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  This Island Earth Message From Space
Year: 1955
Director: Joseph M. Newman, Jack Arnold
Stars: Jeff Morrow, Faith Domergue, Rex Reason, Lance Fuller, Russell Johnson, Douglas Spencer, Robert Nichols, Karl Ludwig Lindt
Genre: Science FictionBuy from Amazon
Rating:  7 (from 2 votes)
Review: Dr Cal Meacham (Rex Reason) is chatting with reporters by the jet plane he is about to take off in, and they want to know all about the nuclear power project he is undertaking, but he tells them it's top secret until they can get the problems ironed out. Then he zooms off into the skies, heading for his remote base of operations; when he reaches it, he contacts the control tower of the nearby airstrip and shows off with some fancy moves. Suddenly, he loses control of the plane and equally abruptly the craft is surrounded by a mysterious green glow and he is guided into land - someone has their eye on Meacham...

...and they might not be from planet Earth. The cachet of This Island Earth has fallen steadily over the years from a dazzling science fiction epic to the butt of jokes on Mystery Science Theater 3000: The Movie, which is unkind to a film that may seem quaint now, but had a sincere moral at its heart. Scripted by Franklin Coen and Edward G. O'Callaghan from Raymond F. Jones' original story, as it begins it looks to be in love with technology, starting with the aeroplane that Meacham pilots, yet after a while a tone of ambivalence creeps in.

Although if you've heard of this film you'll probably have a decent idea of where it's all heading it actually is set up as a mystery, with the audience left in the dark about what exactly is going on as we find out at the same time as Meacham. The scientist is sent a small bead that has incredible properties at first, which is then followed up with a catalogue where he can order the parts for his Leonard - sorry, interociter, a far advanced machine that acts as a sort of combination videophone and laser gun. When he and his assistant switch it on, they discover who has been sending them all this.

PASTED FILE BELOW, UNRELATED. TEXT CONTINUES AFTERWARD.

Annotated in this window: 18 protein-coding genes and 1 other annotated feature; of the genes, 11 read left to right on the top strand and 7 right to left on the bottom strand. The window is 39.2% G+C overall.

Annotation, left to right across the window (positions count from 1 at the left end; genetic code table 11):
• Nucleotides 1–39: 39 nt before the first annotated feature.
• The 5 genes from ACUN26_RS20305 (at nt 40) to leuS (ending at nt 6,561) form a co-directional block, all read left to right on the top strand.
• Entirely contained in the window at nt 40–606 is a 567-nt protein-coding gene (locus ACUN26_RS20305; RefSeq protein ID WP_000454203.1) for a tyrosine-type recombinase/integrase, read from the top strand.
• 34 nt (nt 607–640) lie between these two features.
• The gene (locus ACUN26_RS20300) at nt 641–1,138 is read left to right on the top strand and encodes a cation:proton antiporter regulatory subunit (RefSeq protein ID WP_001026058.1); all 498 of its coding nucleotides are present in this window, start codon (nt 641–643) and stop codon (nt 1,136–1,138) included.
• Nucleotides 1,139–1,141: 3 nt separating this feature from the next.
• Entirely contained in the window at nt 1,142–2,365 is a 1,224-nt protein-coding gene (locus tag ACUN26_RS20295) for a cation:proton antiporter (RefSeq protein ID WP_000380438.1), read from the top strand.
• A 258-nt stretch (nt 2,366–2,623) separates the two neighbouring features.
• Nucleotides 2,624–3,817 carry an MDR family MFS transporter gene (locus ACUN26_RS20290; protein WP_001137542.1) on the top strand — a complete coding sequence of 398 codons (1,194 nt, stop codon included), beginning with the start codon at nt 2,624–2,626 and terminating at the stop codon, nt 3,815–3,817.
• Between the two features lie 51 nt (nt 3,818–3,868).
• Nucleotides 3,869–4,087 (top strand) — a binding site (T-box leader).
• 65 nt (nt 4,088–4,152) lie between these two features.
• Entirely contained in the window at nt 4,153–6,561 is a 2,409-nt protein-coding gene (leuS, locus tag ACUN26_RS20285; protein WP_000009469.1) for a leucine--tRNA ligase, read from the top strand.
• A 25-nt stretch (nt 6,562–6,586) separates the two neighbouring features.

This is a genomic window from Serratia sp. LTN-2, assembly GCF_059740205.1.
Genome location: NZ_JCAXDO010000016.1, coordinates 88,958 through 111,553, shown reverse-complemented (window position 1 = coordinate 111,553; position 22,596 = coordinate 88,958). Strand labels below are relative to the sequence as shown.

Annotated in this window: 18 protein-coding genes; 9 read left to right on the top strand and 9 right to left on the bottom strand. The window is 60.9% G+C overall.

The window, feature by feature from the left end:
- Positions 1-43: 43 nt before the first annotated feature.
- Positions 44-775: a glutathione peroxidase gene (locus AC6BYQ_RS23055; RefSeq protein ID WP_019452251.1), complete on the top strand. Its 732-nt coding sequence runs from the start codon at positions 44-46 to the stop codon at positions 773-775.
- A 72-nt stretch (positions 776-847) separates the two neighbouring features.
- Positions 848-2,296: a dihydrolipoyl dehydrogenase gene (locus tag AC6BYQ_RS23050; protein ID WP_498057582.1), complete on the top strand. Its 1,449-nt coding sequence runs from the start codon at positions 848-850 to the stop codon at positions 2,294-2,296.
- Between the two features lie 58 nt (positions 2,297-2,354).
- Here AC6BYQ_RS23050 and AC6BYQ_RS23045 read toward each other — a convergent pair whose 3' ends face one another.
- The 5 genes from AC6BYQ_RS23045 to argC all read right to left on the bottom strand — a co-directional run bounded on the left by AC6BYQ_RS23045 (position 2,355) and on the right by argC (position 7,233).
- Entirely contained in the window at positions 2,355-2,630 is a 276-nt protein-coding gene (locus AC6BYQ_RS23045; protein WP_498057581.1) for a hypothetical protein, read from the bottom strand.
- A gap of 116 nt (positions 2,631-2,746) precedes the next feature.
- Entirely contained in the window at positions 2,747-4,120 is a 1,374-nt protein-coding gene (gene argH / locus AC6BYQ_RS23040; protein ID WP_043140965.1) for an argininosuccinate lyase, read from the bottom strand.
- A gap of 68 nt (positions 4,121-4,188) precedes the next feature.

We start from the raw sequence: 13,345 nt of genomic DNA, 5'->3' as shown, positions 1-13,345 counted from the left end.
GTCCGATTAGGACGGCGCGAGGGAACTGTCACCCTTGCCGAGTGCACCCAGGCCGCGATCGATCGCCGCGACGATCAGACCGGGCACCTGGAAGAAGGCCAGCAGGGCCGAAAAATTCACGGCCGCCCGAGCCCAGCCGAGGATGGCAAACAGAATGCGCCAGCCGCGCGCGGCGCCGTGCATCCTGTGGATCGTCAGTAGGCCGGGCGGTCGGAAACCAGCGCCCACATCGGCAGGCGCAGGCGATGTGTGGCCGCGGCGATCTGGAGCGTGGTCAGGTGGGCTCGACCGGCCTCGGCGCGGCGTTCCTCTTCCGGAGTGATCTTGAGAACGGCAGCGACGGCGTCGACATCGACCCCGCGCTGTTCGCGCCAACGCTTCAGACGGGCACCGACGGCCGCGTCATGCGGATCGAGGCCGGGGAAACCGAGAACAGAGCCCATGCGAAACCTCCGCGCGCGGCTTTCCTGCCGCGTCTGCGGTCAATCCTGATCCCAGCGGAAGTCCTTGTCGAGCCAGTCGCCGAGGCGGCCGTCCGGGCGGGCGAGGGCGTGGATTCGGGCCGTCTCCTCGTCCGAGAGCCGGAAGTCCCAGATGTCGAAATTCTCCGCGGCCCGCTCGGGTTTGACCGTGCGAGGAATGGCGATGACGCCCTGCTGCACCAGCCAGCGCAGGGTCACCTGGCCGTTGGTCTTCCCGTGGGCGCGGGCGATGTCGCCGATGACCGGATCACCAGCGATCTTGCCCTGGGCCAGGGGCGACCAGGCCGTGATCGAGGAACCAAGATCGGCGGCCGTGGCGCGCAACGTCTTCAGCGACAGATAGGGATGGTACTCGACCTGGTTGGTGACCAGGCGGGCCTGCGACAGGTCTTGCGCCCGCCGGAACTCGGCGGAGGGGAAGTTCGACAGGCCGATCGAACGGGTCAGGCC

Appearing on the triangular screen there is none other than Exeter (Jeff Morrow), a white-haired, tall-browed chap who invites Meacham to board a plane that he will despatch for him. In the spirit of adventure he agrees and before you know it, the intrepid scientist winds up in a remote country house and ordered to start work on a nuclear programme along with the other eggheads there, including old flame Ruth Adams (Faith Domergue) who oddly denies she has ever met him before. The men in charge of the project all share Exeter's look, but there's an amibiguity about them that throws up all sorts of questions, like whose side they are on for a start.

It won't come as much of a surprise that Exeter and chums are not of this Earth, and that Meacham and Adams are transported across the galaxy for the final act. The special effects may look variable now, but they have an advantage over today's work in the field in that they're a lot of fun to watch, whether they're a flying saucer or the bombed wasteland planet of Metaluna. This is where the thoughtful element comes in: if we let nuclear energy, never mind nuclear weapons, get out of control then will we end up like the futuristic society Exeter hails from? He may be philosophical (Morrow is perfectly cast), but it's clear his kind have let their technology get away from them, so This Island Earth, in its modest way, acts as a warning. Oh and there's a man-in-a-suit mutant designed to menace the visitors as well, which to this day garners most of the publicity for its exposed brain, claw-handed, towering outrageousness.
Reviewer: Graeme Clark

 

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